4. redskylite Says:

    Watching the ever increasing anomaly trend, I have to remind myself our target is to stop before reaching +2°C. How will we do this ? the very most authoritative guideline I can find states this . . .

    “There is a range of emission pathways that could be followed theoretically to avoid different temperature levels. Probability analysis provides a quantitative estimate of the risk that a particular temperature level would not be exceeded. For example, limiting warming to 2°C above pre-industrial levels with a relatively high certainty requires the equivalent concentration of CO2 to stay below 400 ppm. Conversely, if concentrations were to rise to 550ppm CO2 equivalent, then it is unlikely that the global mean temperature increase would stay below 2°C. Limiting climate change to 2°C above pre-industrial levels implies limiting the atmospheric concentration of all greenhouse gases. Based on new insights into the uncertainty ranges of climate sensitivity a stabilisation at 450 ppmv CO2 equivalent would imply a medium likelihood (~50%) of staying below 2°C warming. In many cases this would mean that concentrations would peak before stabilising, though whether this could be achieved practically was not considered.”

    Scientific Symposium on Stabilisation of Greenhouse Gases
    February 1st to 3rd, 2005
    Met Office, Exeter, United Kingdom
    The conference brought together over 200 participants from some 30 countries, mainly including
    scientists, and representatives from international organisations and national governments.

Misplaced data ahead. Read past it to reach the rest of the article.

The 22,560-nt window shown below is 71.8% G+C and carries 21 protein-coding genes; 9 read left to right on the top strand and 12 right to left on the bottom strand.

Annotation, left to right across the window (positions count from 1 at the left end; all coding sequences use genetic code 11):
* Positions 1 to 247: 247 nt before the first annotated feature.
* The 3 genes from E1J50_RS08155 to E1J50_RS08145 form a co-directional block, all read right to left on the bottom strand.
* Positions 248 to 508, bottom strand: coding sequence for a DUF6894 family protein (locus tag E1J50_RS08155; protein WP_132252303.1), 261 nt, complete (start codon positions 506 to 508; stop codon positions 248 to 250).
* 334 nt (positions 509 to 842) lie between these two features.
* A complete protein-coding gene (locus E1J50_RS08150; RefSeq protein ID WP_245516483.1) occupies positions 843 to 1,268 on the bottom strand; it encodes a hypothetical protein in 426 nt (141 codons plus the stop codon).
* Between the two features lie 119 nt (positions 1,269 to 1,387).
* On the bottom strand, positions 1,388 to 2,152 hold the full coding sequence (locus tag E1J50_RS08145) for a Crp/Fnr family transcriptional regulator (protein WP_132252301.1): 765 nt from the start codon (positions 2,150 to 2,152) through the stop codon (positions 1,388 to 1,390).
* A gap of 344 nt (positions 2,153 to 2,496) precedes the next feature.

Avoiding Dangerous Climate Change.

    The book has been prepared by an editorial board led by Hans
    Joachim Schellnhuber and contains extended and peer-reviewed
    versions of the papers presented at the conference.

    This is ten years ago, does anyone have more up to date authorative information ? If so please share.

    We are already around 400 ppm so we are passsing the high certainty to stay under 2°C. I like high certainty, don’t like meduim to low certainty at all, thank you.

    Do we believe the paper and the scientists who particpated (editorial board led by Hans
    Joachim Schellnhuber of Potsdam).

    It is time for plain speaking so we know exactly what we are in for. No more time to listen to doubters and denialists.

    It’s our lives and the life of every future person, plus all the other creatures that share our planet.

    Click to access NAK_BOO_2006_01_summary.pdf

  5. j4zonian Says:

    It’s become increasingly clear that 2°C above pre-industrial temp. is an irrelevant distraction—a politician’s ungentlemanly agreement to lie to the people of the world and collaborate in putting off doing anything real until the next gen. liars are in office.

    More and more research indicates that 1.5°C, even 1°C, is too high to be sure civilization can survive. In fact, it’s becoming clear that where we are now, .85°C, is having disastrous effects that may very well lead to tipping points that end civilization. It’s way past time to continue any such arguments about sensitivity, exact level we can reach without guaranteeing utter catastrophe, etc. etc. It’s time to get out in the streets, and peacefully blockade and shut down the fossil fuel industry and industrial agriculture.

  6. dumboldguy Says:

    Well said, except perhaps for the bit about “peacefully” etc..

    I have finally gotten to the range and patterned my 12 gauge Remington 870 Tactical. Nice patterns with OO Buck at 20 yards and beyond, and it consistently puts rifled slugs within 4 inches of center body mass at 25 to 30 yards.


  7. […] Escalating this fight as el-nino fueled extreme events continue to ramp up, and  scientists are about to confirm 2015 as the second-in-a-row hottest year on record by a mile, might not play out as he […]


Leave a Reply

Please log in using one of these methods to post your comment:

WordPress.com Logo

You are commenting using your WordPress.com account. Log Out /  Change )

Google photo

You are commenting using your Google account. Log Out /  Change )

Twitter picture

You are commenting using your Twitter account. Log Out /  Change )

Facebook photo

You are commenting using your Facebook account. Log Out /  Change )

Connecting to %s

%d bloggers like this: